Bastille's latest album Doom Days is meant to follow a single night that begins with a house party and ends with the apocalypse; however, the album's closer and hit single "Joy" was written to give listeners an uplifting end to an otherwise dark journey.
The band's frontman Dan Smith recently broke down the song's lyrics and explain its meaning for Genius' "Verified" webseries. “It’s kind of hinting at the apocalypse," he explained. "It could be the wreckage of this city that’s been destroyed. It’s the wreckage of the house party, and it’s the wreckage of your thoughts. It kind of embodies the levels that the album, hopefully, exists on, as you choose to interpret it.”
Though it's the last song on the record, "Joy" was actually one of the first songs written for the project. “It felt sort of uplifting, which is kind of out of place on this record but it’s relatively dark in a lot of respects,” he said. “I wanted it to sound cinematic and kind of be talking to the listener. Asking them to fall in with you, I thought was kind of a nice way to draw people in.”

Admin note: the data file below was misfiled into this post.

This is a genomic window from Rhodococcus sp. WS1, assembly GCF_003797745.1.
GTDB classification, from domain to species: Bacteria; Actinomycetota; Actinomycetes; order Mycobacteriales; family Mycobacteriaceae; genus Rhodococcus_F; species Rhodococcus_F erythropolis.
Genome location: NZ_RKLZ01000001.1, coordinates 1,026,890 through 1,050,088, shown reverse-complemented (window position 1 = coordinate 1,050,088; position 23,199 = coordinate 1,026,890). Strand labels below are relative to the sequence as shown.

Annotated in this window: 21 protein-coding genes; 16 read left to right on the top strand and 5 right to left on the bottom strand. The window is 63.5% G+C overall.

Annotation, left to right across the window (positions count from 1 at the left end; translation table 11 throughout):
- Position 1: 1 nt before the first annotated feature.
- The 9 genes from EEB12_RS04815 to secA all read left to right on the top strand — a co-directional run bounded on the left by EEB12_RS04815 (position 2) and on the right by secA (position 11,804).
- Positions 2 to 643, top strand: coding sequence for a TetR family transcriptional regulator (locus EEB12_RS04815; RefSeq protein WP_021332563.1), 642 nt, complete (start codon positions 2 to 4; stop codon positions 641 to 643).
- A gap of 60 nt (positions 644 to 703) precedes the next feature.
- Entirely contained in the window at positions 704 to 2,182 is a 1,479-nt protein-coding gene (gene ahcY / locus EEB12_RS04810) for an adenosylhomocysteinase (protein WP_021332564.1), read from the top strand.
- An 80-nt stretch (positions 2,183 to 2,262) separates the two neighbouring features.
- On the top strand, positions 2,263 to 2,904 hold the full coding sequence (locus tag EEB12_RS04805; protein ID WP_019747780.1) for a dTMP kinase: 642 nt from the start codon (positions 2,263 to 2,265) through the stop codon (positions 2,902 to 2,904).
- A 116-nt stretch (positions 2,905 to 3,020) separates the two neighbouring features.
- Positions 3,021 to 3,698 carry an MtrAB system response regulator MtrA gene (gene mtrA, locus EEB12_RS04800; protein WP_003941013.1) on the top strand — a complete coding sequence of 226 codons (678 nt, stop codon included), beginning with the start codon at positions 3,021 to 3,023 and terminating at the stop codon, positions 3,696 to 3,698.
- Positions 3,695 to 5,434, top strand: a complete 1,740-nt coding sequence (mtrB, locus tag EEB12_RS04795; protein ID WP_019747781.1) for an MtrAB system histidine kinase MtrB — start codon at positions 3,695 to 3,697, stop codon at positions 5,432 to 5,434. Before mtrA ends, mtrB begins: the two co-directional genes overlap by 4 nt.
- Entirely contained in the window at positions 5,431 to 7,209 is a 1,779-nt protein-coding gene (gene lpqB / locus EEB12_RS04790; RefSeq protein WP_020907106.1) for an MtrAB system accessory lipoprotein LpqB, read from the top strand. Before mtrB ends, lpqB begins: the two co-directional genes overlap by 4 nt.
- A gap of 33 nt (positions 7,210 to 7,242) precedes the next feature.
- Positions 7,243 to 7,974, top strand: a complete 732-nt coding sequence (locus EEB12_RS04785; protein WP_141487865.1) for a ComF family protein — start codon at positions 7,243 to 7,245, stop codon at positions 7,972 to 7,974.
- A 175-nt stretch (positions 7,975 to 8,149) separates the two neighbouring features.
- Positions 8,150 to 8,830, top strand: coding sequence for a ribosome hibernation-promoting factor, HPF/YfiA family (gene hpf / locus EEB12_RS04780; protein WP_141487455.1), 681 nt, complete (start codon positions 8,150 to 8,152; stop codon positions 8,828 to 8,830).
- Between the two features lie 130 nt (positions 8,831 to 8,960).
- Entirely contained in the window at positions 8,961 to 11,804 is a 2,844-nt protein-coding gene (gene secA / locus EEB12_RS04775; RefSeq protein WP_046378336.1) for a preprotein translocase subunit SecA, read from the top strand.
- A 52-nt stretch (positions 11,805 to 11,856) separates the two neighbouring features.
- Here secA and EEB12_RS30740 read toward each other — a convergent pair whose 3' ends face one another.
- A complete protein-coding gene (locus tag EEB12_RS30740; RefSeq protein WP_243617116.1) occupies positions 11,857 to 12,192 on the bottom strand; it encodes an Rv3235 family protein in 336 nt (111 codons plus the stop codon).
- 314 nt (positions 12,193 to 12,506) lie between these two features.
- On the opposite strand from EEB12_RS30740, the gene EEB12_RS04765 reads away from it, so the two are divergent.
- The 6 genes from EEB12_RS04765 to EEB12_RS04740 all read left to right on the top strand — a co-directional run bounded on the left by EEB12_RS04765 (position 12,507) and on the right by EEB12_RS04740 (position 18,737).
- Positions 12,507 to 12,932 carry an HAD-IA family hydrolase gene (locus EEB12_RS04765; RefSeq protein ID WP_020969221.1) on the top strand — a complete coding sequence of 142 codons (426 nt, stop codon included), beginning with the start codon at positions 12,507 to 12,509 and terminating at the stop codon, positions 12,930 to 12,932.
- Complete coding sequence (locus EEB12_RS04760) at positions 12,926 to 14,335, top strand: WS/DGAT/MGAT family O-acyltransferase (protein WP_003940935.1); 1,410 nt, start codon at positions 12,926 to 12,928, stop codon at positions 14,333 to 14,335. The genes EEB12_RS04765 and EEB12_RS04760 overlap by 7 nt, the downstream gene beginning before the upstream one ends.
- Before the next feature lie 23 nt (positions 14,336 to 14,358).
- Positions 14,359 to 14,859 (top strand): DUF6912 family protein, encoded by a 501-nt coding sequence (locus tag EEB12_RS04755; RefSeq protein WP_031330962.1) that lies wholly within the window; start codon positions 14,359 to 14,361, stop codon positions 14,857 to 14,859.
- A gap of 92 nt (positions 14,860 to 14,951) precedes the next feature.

The track's pre-chorus and chorus erupt into jubilation, and that wasn't by accident. “The smallest gesture, just a phone call from someone, can offer redemption and pull you back from the brink. It’s that thing of like, sometimes your worst enemy is your own head, and sometimes all it takes is a call from somebody to snap you out of it and turn things around," he said before adding that the chorus represents "that feeling of relief, when something distracts you and takes you out of the sort of negative parts of your brain. That feeling can be totally liberating.”
Watch Smith break down "Joy" below.
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